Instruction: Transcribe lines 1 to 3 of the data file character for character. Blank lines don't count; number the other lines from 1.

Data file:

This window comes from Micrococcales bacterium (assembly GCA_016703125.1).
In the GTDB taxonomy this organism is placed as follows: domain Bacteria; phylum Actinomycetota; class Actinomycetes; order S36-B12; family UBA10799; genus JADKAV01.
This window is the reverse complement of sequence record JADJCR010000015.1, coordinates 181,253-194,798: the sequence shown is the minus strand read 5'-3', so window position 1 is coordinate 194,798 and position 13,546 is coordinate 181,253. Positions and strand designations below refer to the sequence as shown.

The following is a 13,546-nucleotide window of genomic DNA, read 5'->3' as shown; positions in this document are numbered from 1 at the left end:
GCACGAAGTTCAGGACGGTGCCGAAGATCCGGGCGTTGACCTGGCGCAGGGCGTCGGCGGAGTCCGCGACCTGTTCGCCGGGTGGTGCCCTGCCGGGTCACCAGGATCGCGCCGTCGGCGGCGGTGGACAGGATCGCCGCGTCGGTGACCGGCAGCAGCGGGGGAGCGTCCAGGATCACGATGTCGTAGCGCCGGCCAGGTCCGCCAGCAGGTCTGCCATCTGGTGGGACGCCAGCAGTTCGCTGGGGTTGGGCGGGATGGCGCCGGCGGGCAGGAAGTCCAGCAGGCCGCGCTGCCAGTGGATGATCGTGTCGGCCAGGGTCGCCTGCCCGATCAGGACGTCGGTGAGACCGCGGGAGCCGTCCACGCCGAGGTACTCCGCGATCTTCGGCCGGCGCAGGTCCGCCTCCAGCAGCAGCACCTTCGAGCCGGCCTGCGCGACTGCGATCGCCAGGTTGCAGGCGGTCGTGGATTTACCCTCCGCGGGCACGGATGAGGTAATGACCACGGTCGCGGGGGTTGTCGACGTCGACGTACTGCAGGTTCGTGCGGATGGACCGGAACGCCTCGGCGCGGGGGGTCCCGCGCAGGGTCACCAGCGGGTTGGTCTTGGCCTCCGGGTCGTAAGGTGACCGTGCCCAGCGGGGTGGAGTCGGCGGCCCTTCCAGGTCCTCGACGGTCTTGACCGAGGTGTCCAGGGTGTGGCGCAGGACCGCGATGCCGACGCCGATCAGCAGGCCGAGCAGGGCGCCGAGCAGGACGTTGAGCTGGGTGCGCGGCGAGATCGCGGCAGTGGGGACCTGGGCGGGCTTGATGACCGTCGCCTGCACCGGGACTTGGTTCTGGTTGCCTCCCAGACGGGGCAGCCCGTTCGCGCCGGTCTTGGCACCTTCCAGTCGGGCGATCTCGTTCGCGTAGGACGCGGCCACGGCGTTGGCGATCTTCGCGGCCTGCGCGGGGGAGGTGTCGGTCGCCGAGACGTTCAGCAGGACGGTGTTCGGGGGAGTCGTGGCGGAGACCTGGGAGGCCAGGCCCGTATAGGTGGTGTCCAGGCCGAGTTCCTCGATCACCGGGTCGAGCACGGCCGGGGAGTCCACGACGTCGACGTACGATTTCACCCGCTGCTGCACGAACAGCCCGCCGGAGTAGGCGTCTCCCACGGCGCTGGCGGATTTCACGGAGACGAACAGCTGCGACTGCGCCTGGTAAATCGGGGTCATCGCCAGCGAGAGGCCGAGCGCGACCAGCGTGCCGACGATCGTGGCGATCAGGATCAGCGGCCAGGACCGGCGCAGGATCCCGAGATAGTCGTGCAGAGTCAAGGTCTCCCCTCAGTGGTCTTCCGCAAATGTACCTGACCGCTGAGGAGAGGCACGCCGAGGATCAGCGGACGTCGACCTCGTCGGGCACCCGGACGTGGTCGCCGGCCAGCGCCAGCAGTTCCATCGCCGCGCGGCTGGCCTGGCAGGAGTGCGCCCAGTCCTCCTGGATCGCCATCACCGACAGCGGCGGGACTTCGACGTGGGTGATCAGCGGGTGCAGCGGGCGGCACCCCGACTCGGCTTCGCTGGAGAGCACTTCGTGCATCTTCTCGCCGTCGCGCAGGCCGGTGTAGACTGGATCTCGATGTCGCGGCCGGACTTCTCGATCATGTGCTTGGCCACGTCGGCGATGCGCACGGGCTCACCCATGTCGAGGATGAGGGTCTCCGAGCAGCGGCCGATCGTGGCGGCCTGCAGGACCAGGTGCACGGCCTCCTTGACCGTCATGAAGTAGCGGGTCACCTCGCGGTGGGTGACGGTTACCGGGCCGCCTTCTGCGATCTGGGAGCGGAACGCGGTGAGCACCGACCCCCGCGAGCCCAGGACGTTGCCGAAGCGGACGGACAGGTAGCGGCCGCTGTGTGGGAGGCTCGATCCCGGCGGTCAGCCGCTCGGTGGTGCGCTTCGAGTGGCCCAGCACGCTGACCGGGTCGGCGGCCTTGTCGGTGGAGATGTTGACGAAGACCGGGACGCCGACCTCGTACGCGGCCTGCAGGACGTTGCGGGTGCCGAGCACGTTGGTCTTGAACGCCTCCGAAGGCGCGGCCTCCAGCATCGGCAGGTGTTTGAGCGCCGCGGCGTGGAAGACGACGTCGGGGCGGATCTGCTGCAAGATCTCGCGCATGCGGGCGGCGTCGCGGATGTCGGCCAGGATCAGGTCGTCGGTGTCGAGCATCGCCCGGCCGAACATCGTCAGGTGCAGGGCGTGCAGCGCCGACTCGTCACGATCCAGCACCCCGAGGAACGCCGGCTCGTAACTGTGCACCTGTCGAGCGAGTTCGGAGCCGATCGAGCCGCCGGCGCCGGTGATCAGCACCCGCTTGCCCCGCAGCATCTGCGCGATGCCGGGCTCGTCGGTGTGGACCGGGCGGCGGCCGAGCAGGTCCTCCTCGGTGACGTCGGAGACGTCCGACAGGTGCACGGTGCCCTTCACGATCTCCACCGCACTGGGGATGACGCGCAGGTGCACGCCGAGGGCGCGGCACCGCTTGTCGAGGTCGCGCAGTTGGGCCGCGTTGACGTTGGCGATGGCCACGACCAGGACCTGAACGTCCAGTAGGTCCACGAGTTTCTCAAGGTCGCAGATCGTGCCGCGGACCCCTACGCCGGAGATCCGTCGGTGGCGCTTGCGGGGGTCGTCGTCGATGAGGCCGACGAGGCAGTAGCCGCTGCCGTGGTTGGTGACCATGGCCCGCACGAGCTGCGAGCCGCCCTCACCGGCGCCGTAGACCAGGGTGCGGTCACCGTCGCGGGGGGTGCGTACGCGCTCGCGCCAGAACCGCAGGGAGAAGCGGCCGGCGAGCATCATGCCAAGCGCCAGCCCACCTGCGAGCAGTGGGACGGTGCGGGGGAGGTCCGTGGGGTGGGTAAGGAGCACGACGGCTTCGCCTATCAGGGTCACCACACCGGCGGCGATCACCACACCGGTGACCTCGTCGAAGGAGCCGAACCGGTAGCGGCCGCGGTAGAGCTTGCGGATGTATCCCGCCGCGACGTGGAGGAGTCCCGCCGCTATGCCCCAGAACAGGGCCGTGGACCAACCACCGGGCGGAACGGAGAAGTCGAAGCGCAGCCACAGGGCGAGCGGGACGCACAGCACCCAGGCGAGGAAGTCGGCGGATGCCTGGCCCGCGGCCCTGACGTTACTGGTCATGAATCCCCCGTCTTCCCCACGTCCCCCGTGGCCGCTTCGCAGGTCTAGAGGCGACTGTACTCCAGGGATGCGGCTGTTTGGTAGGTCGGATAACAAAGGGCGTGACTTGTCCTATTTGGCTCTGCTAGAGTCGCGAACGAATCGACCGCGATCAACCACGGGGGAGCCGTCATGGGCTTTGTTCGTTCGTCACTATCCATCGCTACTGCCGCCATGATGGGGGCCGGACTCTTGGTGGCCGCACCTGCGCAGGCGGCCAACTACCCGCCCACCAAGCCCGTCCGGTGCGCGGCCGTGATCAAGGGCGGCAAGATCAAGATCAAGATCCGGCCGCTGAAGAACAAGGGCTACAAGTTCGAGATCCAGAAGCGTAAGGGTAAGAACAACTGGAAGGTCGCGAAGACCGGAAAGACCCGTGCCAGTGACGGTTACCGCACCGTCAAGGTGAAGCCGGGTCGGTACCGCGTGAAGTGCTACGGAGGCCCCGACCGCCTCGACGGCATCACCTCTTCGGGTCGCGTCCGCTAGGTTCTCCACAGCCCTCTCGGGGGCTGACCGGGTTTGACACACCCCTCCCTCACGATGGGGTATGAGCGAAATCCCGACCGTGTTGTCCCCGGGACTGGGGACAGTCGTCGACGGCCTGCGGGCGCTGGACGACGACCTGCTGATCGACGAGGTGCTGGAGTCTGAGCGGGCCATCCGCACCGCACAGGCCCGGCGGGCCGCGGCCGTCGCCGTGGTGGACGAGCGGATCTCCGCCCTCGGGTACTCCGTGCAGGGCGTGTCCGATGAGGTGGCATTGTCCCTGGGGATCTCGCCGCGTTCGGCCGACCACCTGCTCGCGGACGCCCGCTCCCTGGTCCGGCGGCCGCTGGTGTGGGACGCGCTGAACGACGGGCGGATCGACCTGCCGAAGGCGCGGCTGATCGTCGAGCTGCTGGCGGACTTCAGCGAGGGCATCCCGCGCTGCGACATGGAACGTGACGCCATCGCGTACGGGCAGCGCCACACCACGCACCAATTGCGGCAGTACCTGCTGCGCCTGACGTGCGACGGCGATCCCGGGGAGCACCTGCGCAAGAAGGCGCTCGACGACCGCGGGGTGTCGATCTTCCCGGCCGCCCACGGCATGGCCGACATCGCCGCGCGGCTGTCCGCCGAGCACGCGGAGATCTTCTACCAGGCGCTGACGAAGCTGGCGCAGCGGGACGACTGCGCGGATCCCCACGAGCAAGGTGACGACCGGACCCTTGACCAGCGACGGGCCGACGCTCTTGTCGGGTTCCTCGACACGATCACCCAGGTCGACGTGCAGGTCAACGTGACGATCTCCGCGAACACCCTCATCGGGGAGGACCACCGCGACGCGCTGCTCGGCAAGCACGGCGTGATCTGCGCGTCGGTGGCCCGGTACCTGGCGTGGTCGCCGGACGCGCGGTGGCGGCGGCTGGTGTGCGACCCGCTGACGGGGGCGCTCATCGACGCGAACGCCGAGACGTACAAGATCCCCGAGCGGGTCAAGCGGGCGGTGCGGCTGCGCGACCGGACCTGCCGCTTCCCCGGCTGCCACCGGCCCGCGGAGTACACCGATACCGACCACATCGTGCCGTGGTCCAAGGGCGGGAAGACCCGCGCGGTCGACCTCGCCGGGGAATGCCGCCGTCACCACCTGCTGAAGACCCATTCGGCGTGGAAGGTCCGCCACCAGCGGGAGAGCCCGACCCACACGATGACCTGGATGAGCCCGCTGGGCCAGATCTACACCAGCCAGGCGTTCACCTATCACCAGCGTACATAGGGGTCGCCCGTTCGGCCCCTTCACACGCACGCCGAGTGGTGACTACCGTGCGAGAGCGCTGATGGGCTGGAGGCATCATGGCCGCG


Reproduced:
This window comes from Micrococcales bacterium (assembly GCA_016703125.1).
In the GTDB taxonomy this organism is placed as follows: domain Bacteria; phylum Actinomycetota; class Actinomycetes; order S36-B12; family UBA10799; genus JADKAV01.
This window is the reverse complement of sequence record JADJCR010000015.1, coordinates 181,253-194,798: the sequence shown is the minus strand read 5'-3', so window position 1 is coordinate 194,798 and position 13,546 is coordinate 181,253. Positions and strand designations below refer to the sequence as shown.